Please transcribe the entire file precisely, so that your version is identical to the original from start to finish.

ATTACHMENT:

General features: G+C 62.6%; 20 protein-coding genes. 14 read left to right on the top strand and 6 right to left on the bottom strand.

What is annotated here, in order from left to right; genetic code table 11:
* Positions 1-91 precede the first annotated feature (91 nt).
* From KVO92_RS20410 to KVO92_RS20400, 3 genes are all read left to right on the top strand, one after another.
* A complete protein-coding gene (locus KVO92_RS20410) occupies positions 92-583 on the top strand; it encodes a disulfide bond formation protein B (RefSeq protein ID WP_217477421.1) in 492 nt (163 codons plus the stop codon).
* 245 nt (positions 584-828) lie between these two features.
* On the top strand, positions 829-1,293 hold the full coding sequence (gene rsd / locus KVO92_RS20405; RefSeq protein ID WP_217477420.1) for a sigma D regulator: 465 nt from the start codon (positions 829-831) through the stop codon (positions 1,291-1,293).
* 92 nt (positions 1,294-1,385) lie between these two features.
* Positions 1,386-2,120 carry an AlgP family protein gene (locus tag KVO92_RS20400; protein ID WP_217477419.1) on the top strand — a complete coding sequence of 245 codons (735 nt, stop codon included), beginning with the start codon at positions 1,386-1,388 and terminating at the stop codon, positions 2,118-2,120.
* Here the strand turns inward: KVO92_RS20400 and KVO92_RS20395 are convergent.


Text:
General features: G+C 62.6%; 20 protein-coding genes. 14 read left to right on the top strand and 6 right to left on the bottom strand.

What is annotated here, in order from left to right; genetic code table 11:
* Positions 1-91 precede the first annotated feature (91 nt).
* From KVO92_RS20410 to KVO92_RS20400, 3 genes are all read left to right on the top strand, one after another.
* A complete protein-coding gene (locus KVO92_RS20410) occupies positions 92-583 on the top strand; it encodes a disulfide bond formation protein B (RefSeq protein ID WP_217477421.1) in 492 nt (163 codons plus the stop codon).
* 245 nt (positions 584-828) lie between these two features.
* On the top strand, positions 829-1,293 hold the full coding sequence (gene rsd / locus KVO92_RS20405; RefSeq protein ID WP_217477420.1) for a sigma D regulator: 465 nt from the start codon (positions 829-831) through the stop codon (positions 1,291-1,293).
* 92 nt (positions 1,294-1,385) lie between these two features.
* Positions 1,386-2,120 carry an AlgP family protein gene (locus tag KVO92_RS20400; protein ID WP_217477419.1) on the top strand — a complete coding sequence of 245 codons (735 nt, stop codon included), beginning with the start codon at positions 1,386-1,388 and terminating at the stop codon, positions 2,118-2,120.
* Here the strand turns inward: KVO92_RS20400 and KVO92_RS20395 are convergent.